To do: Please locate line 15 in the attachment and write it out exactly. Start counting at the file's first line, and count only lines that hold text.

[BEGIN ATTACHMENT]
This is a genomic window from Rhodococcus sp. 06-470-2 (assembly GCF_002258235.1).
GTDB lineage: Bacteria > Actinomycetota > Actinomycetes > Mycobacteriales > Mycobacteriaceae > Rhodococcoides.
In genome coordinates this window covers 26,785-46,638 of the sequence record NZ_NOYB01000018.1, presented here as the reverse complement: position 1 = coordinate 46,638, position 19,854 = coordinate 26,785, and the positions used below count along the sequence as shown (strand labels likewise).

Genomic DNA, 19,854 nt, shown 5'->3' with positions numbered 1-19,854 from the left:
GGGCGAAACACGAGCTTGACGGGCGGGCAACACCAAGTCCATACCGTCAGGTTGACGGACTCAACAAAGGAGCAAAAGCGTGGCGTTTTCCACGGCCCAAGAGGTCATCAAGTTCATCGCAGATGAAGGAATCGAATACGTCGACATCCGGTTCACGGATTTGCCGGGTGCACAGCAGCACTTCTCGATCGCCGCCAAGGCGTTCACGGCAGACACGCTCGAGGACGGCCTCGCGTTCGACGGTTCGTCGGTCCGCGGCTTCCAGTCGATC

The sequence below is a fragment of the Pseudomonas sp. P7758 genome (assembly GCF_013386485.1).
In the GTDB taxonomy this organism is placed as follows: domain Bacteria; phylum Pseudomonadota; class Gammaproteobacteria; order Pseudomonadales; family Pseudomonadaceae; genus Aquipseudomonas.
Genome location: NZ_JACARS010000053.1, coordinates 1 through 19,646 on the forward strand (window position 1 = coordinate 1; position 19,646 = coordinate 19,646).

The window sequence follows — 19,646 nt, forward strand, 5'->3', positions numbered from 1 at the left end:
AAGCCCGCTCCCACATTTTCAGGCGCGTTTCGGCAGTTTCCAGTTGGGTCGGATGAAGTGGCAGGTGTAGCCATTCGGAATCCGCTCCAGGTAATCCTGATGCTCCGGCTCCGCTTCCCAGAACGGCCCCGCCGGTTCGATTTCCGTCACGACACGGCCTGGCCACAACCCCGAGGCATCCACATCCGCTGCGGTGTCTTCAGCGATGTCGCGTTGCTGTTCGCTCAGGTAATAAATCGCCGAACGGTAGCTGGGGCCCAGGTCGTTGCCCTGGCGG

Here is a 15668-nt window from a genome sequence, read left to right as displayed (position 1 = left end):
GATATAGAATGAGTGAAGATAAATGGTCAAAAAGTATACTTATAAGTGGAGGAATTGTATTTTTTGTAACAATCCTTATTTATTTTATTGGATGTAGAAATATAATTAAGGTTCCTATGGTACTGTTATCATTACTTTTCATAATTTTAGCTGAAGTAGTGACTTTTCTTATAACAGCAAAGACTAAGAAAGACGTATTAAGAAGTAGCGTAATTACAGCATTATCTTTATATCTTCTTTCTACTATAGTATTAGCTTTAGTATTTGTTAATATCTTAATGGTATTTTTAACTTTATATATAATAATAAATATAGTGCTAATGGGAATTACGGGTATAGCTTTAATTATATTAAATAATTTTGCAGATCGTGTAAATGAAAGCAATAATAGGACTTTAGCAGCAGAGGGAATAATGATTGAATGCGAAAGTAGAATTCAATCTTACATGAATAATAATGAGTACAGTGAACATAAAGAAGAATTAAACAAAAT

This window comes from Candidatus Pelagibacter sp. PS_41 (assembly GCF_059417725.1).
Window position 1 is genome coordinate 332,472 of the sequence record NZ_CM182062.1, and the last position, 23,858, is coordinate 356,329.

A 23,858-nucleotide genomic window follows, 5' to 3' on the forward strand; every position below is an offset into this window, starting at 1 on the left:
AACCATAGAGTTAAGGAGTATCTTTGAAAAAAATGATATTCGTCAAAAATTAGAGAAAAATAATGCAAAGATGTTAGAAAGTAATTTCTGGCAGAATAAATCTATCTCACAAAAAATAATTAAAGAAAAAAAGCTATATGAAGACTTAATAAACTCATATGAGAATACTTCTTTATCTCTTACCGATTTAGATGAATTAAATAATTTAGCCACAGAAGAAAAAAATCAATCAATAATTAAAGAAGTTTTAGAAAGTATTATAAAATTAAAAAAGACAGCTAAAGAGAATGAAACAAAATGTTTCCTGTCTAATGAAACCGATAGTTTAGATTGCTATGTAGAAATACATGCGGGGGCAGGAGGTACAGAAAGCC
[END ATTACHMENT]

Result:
A 23,858-nucleotide genomic window follows, 5' to 3' on the forward strand; every position below is an offset into this window, starting at 1 on the left: